Speaker: Rockwool’s Danish owner keeps plants open in Russia as attacks on Ukraine continue
RANSON, West Virginia _ Surrounded by symbolic tombstones that carried messages such as “RIP Children’s Health” and as an acrid odor wafted through the air, people protesting an insulation plant in West Virginia learned that one of their speakers was unavailable.
Why? Because her son, who attends a school located less than half a mile from the Rockwool insulation plant, had to go to an emergency room for another asthma attack.
“Just the exact sort of thing we worried about when they proposed building this factory,” said Catherine Jozwik, a board member of the Eastern Panhandle Green Coalition and Jefferson County Vision.
The protest took place on day 2 of a 23-mile march from Harpers Ferry to Martinsburg organized by the West Virginia Poor People’s Campaign and supported by the Poor People’s Campaign: A National Call for Moral Revival. Both Bishop William J. Barber II and Rev. Dr. Liz Theoharis, co-chairs of the PPC:NCMR, spoke at the protest, which can be viewed here.
The WVPPC is holding the march along with rallies, to draw attention to Sen. Joe Manchin’s neglect of his own state and the nation by blocking living wages, health care for all and refusing to support legislation to protect the climate.
The West Virginia is one of several actions that the PPC:NCMR is joining ahead of the
The Denmark-based Rockwool has spread its pain from Ranson to Ukraine, speakers said.
Lifelong Jefferson County resident Christine Wimer, president of the Jefferson County Foundation, said over 50% of the students qualify for school lunches and as economically disadvantaged.
“This is an egregious example of environmental injustice,” she said.
Diane Blust, a former US State Department employee and Jefferson County resident, said Rockwool has kept its four Russian factories open despite pleas from the president of Ukraine for Western companies to withdraw from Russia.
“Any company that’s there is helping Russia kill people and it’s horrifying,” she said.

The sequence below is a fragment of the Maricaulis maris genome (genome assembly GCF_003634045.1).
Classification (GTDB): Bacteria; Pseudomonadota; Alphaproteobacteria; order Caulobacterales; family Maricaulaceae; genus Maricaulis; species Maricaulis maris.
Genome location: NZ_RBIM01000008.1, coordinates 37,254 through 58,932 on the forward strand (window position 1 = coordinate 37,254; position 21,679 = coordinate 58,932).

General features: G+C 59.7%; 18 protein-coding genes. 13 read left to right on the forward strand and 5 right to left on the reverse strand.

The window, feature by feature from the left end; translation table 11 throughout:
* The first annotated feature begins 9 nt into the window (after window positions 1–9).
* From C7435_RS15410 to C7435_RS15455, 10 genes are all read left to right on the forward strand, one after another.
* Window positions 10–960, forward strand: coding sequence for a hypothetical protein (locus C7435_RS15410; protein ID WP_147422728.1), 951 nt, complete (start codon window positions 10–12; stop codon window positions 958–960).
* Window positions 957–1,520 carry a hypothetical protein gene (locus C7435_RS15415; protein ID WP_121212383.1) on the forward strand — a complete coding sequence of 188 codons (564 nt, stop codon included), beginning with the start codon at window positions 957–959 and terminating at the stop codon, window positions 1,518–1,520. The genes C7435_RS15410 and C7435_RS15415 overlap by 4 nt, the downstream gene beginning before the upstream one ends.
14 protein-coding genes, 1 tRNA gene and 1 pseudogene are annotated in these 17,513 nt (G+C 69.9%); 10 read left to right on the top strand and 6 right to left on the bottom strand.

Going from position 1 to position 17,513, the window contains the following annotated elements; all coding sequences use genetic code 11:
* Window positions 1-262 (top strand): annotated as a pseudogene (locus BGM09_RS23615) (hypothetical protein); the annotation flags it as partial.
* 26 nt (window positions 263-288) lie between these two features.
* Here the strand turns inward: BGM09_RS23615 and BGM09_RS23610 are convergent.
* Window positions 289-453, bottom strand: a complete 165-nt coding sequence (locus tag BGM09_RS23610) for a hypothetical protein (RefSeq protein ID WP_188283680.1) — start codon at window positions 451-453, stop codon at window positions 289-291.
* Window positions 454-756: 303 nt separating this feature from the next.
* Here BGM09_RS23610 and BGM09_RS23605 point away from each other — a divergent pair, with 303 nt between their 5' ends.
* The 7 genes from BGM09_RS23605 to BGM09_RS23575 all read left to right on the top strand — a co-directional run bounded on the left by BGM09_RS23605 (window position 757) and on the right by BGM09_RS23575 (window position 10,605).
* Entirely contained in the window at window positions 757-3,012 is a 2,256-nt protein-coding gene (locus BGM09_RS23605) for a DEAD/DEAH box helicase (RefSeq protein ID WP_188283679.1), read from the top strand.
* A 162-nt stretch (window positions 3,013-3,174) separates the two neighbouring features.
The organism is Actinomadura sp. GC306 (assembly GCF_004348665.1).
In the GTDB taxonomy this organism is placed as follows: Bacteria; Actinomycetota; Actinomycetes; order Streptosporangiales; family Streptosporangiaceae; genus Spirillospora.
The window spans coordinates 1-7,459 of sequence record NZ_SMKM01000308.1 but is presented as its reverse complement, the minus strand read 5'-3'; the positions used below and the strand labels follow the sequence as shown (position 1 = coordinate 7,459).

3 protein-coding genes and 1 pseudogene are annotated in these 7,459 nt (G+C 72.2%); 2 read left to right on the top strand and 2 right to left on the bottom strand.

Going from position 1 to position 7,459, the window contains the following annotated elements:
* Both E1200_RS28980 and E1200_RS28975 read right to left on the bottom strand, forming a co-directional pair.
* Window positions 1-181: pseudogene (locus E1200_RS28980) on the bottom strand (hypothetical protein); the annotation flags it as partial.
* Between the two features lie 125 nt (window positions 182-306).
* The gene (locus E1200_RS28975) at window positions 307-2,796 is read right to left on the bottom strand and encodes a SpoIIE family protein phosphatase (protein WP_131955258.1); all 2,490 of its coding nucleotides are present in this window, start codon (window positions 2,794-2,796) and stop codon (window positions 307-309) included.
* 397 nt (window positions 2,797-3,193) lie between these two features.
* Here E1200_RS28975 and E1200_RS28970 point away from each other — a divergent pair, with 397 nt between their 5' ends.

Sen. Manchin has been silent as the plant violated its water pollution permit and the children at North Jefferson Elementary School have shown signs of being hurt by the chemicals being released.
“So we’ve got to name this and put it right squarely on the back of Senator Manchin – let’s not generalize about it,” Bishop Barber said by phone. “The other thing we have to understand is that this is not just racism. This is because it’s a poor community and a Black community, and the same thing happens to poor white communities.
“The same people that push cooperation pollution are the same people that cut public education money, the same people that cut public education money are the same forces like Manchin that vote against health care.”
The WVPPC, the PPC:NCMR and partner organizations are demanding that Manchin move from policy cruelty to compassion and from policy meanness to mercy to help not just the 40% of West Virginians who are poor or low-income – 710,000 people – but the 140 million nationally who are since his votes hurt not just his constituents but people across the country.
When the people fight, they win, said Rev. Dr. Theoharis said.
“We don’t just have to get used to injustice. We don’t have to just get used to poisoned air and water and the pushing of our kids out of the way,” she said. “We are going to let Sen. Manchin and all of the leaders in West Virginia who are making life worse for people in WV and across the country know that when the people get together then there is no stopping us.”
Rev. Gusti Linnea Newquist, moderator of Shepherdstown Presbyterian Church, said she doesn’t live close to the plant and never expected that it would come into her yard.
She and her husband lost their fight to top the gas company from polluting her yard with fossil fuel.
“Everything that we say happens when you put in a pipeline happened to us,” she said.
A stream in her backyard that eventually flows to the Potomac and Chesapeake is now dead, she said.
But the people will keep up their now four-year fight against Rockwool, said
Sharon Helman, president of the Eastern Panhandle Green Coalition.
“We’re not done. We’re not done at all. We’re going to make it so they realize, finally, that Jefferson County was a terrible place to think about locating.And we also want to make sure that nobody else thinks about doing the same thing.”
The march resumes at 10 a.m. ET Thursday. Other actions for the march include:
_ April 9: Rally at Sen. Manchin’s office in Martinsburg and then support West Virginia Rising in its blockade at Manchin’s coal plant in Grant Town that afternoon.
_ April 10: Bishop Barber and Rev. Dr. Theoharis preach a Palm Sunday service across the street from Manchin’s dirty coal plant in Grant Town.